Before the spring of 1933, as Roosevelt was sworn in as President on March 4th of that year, literally thousands of banking institutions had become insolvent and closed their doors. FDR’s first order of business after his inauguration was to enact a four-day bank holiday, wherein he had all functioning bank facilities close for that duration while Congress could pass reform legislation. Only those banks on solid financial footing would be allowed to reopen.
At the same time, FDR started what would come to be known as “fireside chats” where he regularly addressed the American people over the radio, helping to calm his country and restore their confidence in government. In just his first 100 days in office, Roosevelt was successful in passing key legislation that was instrumental in stabilizing the industrial and agricultural sectors, creating jobs, and stimulating the country’s recovery.
During these first three crucial months, FDR also sought to garner protections for depositors at banks by creating the Federal Deposit Insurance Corporation (FDIC) and formed the Securities and Exchange Commission (SEC) to regulate the stock market. The hope with these groundbreaking protections was to prevent the kinds of abuses and oversights that ultimately led to the 1929 crash under the Republican Party.
When the depression began in the months after the crash of 1929, the U.S. was the only industrialized country that did not have unemployment insurance or social security in some form or another. Finally, in 1935, a Democratic Congress passed the Social Security Act which gave Americans unemployment, disability and old age security benefits for the first time in its history.
Around the globe, the effects of the depression were felt to great, world-altering effect. In Europe, high unemployment and the hardships garnered by the depression there were leading extremist behaviors and ideals to take root. Perhaps most significantly in the depression’s cause and effect on future events, you can find a direct correlation between the depression and the rise of extremism in Germany, which led to Hitler’s rise and the humanitarian horrors of WWII in the late 1930s through the end of the war in 1945. Hitler and his Nazi party in Germany rose to power, and Germany’s aggression led to war throughout Europe in 1939.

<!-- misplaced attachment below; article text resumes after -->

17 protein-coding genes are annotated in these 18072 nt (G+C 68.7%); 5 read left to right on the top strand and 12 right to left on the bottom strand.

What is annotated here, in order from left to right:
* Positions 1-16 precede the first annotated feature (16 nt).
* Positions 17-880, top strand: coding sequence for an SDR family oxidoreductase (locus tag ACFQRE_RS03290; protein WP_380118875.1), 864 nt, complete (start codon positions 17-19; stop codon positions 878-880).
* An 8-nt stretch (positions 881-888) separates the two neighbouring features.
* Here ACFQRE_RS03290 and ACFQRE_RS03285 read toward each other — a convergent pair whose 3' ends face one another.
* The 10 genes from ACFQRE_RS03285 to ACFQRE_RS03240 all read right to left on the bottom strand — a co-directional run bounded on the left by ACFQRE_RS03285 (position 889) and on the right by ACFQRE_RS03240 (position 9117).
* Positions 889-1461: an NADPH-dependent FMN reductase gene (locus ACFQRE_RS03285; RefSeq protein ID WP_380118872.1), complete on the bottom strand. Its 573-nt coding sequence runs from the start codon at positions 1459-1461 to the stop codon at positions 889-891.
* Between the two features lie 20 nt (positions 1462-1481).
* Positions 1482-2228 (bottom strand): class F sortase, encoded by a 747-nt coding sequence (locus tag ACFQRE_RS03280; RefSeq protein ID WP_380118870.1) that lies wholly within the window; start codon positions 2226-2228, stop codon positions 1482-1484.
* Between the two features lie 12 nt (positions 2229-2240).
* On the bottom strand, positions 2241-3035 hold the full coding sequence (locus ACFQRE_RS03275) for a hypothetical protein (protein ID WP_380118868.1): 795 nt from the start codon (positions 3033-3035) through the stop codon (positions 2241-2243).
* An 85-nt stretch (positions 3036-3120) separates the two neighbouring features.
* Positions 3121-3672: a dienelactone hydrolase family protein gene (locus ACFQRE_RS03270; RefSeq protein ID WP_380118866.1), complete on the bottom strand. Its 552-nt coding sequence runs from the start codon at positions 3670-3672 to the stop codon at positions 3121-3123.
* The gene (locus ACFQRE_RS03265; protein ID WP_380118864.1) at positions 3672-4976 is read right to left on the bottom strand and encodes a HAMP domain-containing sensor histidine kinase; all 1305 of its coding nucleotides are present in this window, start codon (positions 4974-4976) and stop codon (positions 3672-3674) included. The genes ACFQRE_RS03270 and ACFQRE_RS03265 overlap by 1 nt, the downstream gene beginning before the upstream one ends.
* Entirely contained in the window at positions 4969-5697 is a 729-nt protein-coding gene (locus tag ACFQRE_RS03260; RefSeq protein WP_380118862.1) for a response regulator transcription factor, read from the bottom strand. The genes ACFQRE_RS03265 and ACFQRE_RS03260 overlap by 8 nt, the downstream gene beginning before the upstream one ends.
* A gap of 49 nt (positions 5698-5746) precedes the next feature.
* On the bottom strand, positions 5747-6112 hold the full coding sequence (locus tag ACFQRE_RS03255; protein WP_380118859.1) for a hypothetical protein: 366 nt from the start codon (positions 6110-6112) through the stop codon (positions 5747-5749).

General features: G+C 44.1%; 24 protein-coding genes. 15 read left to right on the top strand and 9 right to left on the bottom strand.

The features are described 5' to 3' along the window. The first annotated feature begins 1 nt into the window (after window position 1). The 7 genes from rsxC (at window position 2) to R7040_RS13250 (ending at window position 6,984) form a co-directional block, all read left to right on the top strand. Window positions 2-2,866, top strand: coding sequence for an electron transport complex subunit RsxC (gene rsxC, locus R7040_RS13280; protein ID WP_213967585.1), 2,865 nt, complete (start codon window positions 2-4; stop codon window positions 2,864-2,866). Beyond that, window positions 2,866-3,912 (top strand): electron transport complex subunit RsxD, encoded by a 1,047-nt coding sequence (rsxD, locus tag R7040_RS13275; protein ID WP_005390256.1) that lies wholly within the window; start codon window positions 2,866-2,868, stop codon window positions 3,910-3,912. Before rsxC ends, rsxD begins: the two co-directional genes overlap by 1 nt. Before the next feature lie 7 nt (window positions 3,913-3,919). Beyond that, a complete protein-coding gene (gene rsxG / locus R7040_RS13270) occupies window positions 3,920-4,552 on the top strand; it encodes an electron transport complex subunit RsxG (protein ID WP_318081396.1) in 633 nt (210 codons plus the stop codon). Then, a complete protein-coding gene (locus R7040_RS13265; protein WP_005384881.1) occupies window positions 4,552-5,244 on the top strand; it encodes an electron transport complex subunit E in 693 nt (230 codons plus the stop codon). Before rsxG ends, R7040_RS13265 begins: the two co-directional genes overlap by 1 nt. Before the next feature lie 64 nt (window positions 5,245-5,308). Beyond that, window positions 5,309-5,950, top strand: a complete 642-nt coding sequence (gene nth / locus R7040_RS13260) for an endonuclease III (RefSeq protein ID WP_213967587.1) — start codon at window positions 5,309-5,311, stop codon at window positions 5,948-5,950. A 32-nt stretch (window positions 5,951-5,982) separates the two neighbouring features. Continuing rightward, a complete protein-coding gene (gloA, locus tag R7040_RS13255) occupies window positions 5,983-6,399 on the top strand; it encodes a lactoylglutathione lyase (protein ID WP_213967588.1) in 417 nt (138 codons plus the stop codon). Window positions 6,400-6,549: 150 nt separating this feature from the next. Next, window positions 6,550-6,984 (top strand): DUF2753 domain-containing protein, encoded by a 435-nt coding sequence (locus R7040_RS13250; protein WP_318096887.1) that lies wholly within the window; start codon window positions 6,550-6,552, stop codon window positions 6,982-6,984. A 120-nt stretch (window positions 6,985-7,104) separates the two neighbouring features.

While Germany was brutally plowing its way through Europe, the Americans were publicly maintaining a neutral stance to the unfolding war. Behind the scenes, they were quietly building up their military arsenal in support of Britain and France. The availability of private sector jobs quickly geared up as a result. When the U.S. declared war on Japan after the Pearl Harbor attack in December 1941, the draft, or conscription, was reinstated a few short weeks later. These two boosts in the private and public sectors would quickly lead to the nation’s unemployment rate falling below pre-1930s levels.
Whereas the US’s isolationist legislation in the years following the end of WWI and the crash of 1929 were a direct result of the major world powers and their collective struggles to recover from the financial costs of the war, Trump’s administration appears to be leading the way in putting themselves first, and punishing everyone else in the process, consequences be damned. Allies are becoming foes. Enemies are being lauded. Dictators and authoritarians are being praised. Up is down. Black is white. Truth is lies. God help us all. //